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The United Nations at 75
September 23, 2020

The United Nations (UN) General Assembly meets this week (Sept. 22-29) to celebrate its 75th anniversary and address significant global challenges. There is no shortage of them: a global pandemic, a devastating economic crisis, an unprecedented explosion in the number of refugees, and the beginning of a new normal of growing conflicts between the United States and China in the dispute for global hegemony.

The circumstances are not very different from that problematic year – 1945 – when the UN was founded. The end of the Second World War revealed the greatest atrocities ever practised in history. From the holocaust to the dropping of atomic bombs on Hiroshima and Nagasaki, the world had faced and overcome its darkest period. From Hitler's expansionism to the horrors imposed in concentration camps, with the persecution of Jews, gipsies, Jehovah's Witnesses, homosexuals, communists and Freemasons, there was no doubt that the world was in deep trouble.

However, as Victor Hugo affirmed, "even the darkest night will end, and the sun will rise." Thus, it was: from the ruins of the Second World War, the international organization that would become the main driving force for peace was born. In the auditorium at the Herbst Theater in San Francisco, California, delegates from 50 nations signed the United Nations Charter on June 26, 1945. It came into force on October 24, 1945. The goal was to avoid the scourge of war. The winning Allies wanted to create an international collaboration system to maintain collective peace and security. To this end, five countries would act as the global police, as the Security Council—China, France, Soviet Union (now Russia), United Kingdom and the United States—to avoid the failure incurred by the UN’s unsuccessful predecessor, the League of Nations.

Thus, the United Nations began its impressive and fundamental mission guided by three fundamental principles: (i) renunciation of war for territorial expansion; (ii) the self-determination of peoples as a fundamental right for nations to determine their destinies; and (iii) the consolidation of human rights as never before in history. The 50 signatory countries revolutionized and reversed the course of humankind. For the last 75 years, the UN has been responsible for preventing major conflicts. It has not always been successful, but there is no doubt that the world breathes more easily thanks to its existence.

Despite the current challenges, 193 member countries must carry the torch and keep alive the mission of the United Nations set by its founding fathers in 1945. The UN contribution has been essential for the construction of a more reliable international society. Unfortunately, we have seen a deterioration in the effectiveness and relevance of the United Nations. It has become weaker. This should not be the case. More than ever, there is need for cooperation for the common good.

The current challenges faced by nations and individuals—the so-called problems without a passport, such as pandemics, cybersecurity, terrorism, and piracy, among others—require intensive global cooperation, particularly as we seek to create more global public goods with equitable sharing. Which country, alone and isolated, can meet such challenges? How can we tackle such challenges that disregard borders and affect all layers of society?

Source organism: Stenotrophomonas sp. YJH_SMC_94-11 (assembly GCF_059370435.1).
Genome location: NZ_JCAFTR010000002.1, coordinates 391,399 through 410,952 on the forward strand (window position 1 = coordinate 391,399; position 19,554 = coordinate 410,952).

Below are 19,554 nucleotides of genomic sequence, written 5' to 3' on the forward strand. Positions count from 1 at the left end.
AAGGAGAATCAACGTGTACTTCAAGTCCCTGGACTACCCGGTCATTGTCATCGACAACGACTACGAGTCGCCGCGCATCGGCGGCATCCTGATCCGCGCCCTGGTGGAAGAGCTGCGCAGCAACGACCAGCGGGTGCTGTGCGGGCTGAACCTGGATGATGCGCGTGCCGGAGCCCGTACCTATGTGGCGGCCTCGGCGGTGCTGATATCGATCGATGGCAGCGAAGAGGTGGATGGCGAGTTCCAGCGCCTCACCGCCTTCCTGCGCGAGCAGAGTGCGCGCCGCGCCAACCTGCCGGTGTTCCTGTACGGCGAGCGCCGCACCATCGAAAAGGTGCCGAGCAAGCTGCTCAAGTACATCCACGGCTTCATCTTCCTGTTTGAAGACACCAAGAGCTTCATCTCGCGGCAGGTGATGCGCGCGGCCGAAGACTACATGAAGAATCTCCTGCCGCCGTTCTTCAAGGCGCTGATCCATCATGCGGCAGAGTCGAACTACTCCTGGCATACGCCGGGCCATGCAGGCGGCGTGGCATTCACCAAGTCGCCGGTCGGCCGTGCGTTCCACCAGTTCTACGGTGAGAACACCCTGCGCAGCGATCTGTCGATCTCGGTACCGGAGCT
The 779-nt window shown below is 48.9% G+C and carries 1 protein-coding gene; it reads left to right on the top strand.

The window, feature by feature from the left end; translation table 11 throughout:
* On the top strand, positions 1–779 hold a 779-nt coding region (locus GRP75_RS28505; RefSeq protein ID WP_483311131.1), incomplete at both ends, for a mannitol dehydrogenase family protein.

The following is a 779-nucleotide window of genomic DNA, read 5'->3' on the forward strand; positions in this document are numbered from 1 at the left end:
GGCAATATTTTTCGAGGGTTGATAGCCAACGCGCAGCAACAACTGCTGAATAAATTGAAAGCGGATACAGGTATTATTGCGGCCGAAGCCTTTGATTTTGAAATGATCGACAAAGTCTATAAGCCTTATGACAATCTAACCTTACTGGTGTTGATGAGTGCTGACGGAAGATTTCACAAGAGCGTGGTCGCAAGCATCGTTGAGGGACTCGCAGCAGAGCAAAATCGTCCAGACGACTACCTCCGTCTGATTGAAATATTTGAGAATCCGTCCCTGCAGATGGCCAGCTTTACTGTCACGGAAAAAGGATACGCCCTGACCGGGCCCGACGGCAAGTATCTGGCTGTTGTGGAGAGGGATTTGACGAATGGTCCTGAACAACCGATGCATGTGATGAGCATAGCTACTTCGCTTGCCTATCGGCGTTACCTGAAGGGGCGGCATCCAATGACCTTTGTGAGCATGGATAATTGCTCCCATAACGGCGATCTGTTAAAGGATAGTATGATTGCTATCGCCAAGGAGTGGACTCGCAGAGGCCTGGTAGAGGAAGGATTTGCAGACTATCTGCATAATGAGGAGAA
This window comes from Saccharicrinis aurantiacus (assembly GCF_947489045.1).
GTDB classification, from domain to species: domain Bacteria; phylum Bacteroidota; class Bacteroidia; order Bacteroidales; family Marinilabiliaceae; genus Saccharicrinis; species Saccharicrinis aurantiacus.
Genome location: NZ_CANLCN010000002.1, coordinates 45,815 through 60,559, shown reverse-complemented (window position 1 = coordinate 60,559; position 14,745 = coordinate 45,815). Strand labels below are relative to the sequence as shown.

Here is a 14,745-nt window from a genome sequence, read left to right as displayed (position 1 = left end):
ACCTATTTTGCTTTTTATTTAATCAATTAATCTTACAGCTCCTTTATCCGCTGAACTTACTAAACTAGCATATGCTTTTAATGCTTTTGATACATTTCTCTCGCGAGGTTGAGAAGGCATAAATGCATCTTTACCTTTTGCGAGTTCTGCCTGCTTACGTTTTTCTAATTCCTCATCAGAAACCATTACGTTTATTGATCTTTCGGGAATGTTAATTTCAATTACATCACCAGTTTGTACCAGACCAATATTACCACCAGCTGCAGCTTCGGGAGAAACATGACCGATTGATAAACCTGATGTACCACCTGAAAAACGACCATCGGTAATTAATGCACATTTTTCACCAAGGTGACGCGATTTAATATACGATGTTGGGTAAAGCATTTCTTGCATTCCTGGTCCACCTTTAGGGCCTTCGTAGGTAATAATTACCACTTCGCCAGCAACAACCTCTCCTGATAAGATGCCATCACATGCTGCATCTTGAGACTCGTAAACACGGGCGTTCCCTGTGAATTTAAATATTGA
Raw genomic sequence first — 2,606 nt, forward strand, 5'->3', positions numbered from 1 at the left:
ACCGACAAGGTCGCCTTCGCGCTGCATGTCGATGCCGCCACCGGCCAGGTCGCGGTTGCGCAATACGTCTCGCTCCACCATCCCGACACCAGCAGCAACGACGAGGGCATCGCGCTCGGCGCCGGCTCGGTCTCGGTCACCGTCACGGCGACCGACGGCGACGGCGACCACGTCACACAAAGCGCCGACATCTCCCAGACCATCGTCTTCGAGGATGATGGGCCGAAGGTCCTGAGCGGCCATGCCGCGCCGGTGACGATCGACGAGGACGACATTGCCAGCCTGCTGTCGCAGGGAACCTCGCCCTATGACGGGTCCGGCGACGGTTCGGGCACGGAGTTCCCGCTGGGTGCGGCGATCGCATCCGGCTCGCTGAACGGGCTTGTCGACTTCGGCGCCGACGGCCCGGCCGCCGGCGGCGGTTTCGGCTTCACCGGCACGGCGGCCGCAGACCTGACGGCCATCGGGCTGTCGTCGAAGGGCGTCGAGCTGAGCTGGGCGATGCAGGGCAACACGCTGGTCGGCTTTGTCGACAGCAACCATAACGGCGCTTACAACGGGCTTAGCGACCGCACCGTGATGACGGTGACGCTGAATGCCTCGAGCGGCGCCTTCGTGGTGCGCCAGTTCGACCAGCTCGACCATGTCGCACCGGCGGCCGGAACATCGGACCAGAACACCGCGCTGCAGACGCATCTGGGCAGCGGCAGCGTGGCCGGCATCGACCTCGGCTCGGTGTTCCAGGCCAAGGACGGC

It is sad to see some political leaders vilify the impressive and noble legacy of the United Nations. There are allegations that the UN lacks legitimacy, and fears are raised about an eventual global government, but such discourses are never accompanied by solutions to match the fundamental contributions made by the UN. We can identify the same rhetoric in connection with the World Health Organization (WHO). Yet, nothwithstanding its mistakes during the COVID-19 pandemic, WHO critics have not offered ideas or tools to achieve significant results.

Our times are challenging, turbulent, and unpredictable. We fear the unknown resulting from the current hegemonic disputes. The challenges are significant, yet the opportunities are manifold: (i) as a new world order unfolds, this the time to enhance inclusion and reform the UN reflect the diversity of its constituency; (ii) the Security Council should expand to call more members to the responsibility of securing peace through increased dialogue, and (iii) enhance the humanitarian reach to address and settle, whenever possible, the challenges imposed by the ever-increasing refugee crisis.

Therefore, it is time to rethink perspectives, strategies and alliances, based on innovation and creativity. This is the time to provide the United Nations with the necessary tools, such as increased financing for humanitarian operations, employee accountability and effective communication strategies to win the hearts and minds of the peoples of the world. Such instruments would support the UN to carry on its priceless mission of maintaining world peace.

As the world faces the challenges listed above, cooperation becomes the real asset in need. The UN, as a forum for global cooperation, should continue its important role to facilitate dialogue, share best practices and foster fraternity. Are we up to it?

The opinions expressed in this article belong to the author.


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